Dear Firefox, You Have Non-Windows Users Too

Filed under
Moz/FF

linuxtoday.com: A medium-large bit of news this week is a potentially serious exploit in the shiny new freshly-released Firefox 3.5, which was released, discovered, and fixed nearly all at the same time. Another open source security success story! Except for one thing-- no one bothered to report if this dastardly flaw affects Linux.

Announcing Apperi - The Linux App Store

Filed under
Linux

apperi.com: We are proud to announce the launch of the public beta of apperi.com. A new linux app store for Debian and Ubuntu users. Apperi.com currently supports users of Debian 4 & 5 as well as Ubuntu 8.04, 8.10, and 9.04 with a total of 119,295 packages.

Xubuntu: The Better Ubuntu than Ubuntu

Filed under
Ubuntu

osnews.com: While we regularly discuss Ubuntu, and to a lesser degree Kubuntu, there's also a version of Ubuntu tailor-made for the Xfce desktop environment. As most of you are aware, it's called Xubuntu.

Pardus 2009 Looks Fantastic

Filed under
Linux

easylinuxcds.com: I had read in the Pardus release announcement that the Pardus had been “improved graphically in every part of the distribution”. It takes about 3 seconds to realize this.

Walter Cronkite dies at 92

Filed under
Obits

variety.com: Walter Cronkite, the TV newsman who became known as "the most trusted man in America" during his 19 years as anchor of the "CBS Evening News," died today of cancer. He was 92.

Every License has its Time and Place

Filed under
OSS

dirkriehle.com: The classic choice for the community license has been the GPL. The GPL supports building a community of users and customers while stalling competitors through its reciprocal nature.

A Linux security story

Filed under
Linux

blogs.computerworld.com: There's no such thing as perfect security. There are no programs that give you absolute software security. After all, security is a process, not a product. Linux's security process, though, is outstanding, which is one reason why it has great security. Here's an example.

Reports on the Death of the GPL …

Filed under
OSS

blogs.opennms.org: It’s funny, from my small corner of the world it seems like the GPL is under attack of late.

linux malware, sure it’s possible

Filed under
Linux

bambambambam.wordpress: I did a bit of research into it and discovered that a few people have already documented this possible vulnerability, and that it is somewhat legitimate.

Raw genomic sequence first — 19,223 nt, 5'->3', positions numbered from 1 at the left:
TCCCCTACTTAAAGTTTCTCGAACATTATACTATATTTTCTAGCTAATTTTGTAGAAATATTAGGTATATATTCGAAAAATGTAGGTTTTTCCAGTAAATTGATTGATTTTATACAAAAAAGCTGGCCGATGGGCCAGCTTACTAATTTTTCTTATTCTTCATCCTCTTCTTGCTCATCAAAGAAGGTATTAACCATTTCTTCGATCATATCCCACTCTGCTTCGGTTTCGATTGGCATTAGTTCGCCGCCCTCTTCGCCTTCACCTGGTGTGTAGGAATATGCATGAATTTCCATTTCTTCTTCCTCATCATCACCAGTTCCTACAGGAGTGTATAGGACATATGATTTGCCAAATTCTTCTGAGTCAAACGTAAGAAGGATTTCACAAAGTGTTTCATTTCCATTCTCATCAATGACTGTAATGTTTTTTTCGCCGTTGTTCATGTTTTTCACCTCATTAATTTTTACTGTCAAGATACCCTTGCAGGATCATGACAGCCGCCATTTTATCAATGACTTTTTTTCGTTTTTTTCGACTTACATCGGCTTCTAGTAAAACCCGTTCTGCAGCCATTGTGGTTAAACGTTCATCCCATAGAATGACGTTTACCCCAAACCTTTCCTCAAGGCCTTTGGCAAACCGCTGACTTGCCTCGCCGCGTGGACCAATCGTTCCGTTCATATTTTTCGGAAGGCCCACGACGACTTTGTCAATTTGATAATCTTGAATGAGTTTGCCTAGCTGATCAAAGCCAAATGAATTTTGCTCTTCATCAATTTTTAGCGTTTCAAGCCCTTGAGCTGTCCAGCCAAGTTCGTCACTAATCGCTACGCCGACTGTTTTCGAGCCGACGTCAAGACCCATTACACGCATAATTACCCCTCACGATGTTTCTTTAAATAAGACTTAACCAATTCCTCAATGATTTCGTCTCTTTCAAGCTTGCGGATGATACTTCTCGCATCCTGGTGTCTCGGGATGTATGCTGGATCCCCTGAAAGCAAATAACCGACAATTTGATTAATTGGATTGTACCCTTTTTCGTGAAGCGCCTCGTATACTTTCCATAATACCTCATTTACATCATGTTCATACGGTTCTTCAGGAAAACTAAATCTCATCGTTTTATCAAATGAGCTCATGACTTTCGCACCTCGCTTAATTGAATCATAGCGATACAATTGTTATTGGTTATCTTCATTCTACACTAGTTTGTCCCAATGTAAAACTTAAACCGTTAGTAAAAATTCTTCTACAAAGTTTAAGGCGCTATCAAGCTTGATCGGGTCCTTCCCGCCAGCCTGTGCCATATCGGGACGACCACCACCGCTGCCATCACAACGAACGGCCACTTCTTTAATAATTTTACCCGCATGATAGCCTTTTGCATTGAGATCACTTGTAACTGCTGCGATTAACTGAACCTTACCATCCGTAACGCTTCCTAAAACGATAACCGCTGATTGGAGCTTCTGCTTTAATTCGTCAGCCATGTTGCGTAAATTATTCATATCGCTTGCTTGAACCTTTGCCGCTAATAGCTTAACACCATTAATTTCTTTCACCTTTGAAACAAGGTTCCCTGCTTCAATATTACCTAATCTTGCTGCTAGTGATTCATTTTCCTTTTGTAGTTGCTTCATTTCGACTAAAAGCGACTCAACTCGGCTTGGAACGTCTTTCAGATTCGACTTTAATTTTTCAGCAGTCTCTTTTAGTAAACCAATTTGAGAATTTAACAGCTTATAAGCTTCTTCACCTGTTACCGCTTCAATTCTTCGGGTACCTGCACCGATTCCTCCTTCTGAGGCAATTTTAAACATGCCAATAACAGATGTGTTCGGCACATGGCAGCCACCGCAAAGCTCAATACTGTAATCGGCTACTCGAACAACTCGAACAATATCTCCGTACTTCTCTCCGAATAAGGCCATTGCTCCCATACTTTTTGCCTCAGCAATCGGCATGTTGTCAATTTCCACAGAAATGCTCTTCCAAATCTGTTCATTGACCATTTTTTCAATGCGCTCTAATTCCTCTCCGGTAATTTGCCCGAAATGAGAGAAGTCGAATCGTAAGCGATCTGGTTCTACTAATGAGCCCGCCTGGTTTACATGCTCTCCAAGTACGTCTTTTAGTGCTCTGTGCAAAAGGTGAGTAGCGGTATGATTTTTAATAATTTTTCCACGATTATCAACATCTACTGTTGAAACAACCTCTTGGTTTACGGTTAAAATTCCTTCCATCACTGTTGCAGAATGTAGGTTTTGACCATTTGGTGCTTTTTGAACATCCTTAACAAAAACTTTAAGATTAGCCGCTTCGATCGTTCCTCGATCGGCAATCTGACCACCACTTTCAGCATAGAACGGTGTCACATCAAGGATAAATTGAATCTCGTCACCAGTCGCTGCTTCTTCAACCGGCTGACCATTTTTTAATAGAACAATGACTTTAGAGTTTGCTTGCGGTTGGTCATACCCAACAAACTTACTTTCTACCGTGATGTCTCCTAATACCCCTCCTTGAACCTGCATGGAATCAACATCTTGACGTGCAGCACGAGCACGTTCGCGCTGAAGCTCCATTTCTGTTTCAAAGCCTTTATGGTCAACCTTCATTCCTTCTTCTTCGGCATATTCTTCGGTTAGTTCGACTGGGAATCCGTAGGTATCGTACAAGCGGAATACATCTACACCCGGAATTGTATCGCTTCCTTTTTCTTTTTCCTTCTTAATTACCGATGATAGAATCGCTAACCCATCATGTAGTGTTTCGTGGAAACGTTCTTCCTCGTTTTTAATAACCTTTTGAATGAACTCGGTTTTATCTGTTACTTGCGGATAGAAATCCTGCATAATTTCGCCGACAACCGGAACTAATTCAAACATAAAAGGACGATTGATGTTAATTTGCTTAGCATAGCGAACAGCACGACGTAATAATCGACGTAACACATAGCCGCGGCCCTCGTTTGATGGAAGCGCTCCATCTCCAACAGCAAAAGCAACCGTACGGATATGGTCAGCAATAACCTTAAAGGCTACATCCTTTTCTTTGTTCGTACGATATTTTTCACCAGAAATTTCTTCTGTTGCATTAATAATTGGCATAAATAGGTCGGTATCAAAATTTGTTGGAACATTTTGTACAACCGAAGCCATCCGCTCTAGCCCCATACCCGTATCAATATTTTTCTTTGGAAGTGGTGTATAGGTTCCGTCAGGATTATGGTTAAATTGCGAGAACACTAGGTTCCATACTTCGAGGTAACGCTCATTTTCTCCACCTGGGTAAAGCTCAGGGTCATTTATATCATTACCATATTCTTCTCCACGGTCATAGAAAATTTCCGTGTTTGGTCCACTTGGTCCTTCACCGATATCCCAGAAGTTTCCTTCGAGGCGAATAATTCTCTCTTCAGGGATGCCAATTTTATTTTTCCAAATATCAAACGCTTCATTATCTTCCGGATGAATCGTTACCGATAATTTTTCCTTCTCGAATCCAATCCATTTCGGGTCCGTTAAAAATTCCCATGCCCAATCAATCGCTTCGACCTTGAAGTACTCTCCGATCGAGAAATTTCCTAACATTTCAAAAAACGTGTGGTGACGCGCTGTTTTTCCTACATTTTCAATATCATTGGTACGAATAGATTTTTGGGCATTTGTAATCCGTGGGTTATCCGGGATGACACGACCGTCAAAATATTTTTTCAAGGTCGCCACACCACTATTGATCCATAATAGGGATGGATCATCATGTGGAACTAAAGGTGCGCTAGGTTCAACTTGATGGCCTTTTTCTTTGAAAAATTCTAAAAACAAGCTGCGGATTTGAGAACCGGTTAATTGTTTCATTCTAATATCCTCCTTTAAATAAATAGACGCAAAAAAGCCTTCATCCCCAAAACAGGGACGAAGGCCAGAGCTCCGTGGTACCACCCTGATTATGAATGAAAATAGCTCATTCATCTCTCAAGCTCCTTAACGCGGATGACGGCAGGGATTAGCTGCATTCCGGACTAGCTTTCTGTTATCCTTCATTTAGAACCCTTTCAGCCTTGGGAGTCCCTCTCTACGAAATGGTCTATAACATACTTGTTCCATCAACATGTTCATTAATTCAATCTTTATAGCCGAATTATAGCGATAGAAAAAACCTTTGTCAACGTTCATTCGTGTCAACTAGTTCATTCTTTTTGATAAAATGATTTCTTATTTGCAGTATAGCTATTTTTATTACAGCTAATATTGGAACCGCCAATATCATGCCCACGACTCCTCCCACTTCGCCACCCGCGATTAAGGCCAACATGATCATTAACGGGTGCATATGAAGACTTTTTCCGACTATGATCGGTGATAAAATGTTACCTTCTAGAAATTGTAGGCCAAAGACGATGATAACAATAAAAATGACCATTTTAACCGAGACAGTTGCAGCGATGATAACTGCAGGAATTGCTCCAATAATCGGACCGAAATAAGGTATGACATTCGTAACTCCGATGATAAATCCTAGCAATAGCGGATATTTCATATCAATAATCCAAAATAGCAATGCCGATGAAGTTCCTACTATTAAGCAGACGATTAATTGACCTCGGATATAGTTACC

Xfe - Fast & Lightweight File Manager for the X Window System

Filed under
Reviews

Xfe (X File Explorer) is a wonderful, fast and lightweight file manager for Linux built using the FOX toolkit with a customisable interface which can resemble the twin-panel style of Midnight Commander if needed.

Quod Libet - A Different GTK Music Player

Filed under
Reviews

Quod Libet is a GTK music player written in Python with support for various audio formats, including Ogg Vorbis, FLAC, MP3, WAV, MP4 and WMA. Quod Libet has a different interface and a slightly different approach compared to players like Rhythmbox or Banshee, for example.

Linux Kernel Virtual Machine improves build performance

Filed under
Linux

Create a build service using the Linux Kernel Virtual Machine (KVM) for better performance

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More in Tux Machines

Leftovers: OSS

  • Blockchain Startups Venture Beyond Bitcoin
    Bitcoin is the most widely-known example of blockchain-based technology, but many of today's startups are looking past the cryptocurrency and towards other, more business-friendly implementations. European blockchain startup incubator Outlier Ventures and Frost & Sullivan have mapped out the blockchain startup landscape, identifying several key areas of activity. It outlines possible paths to success following a busy year for blockchain investments.
  • Another Sandy Bridge Era Motherboard Now Supported By Coreboot
    The Sapphire Pure Platinum H61 is the latest motherboard to be supported by mainline Coreboot for replacing the board's proprietary BIOS.
  • OSI Welcomes the Journal of Open Source Software as Affiliate Member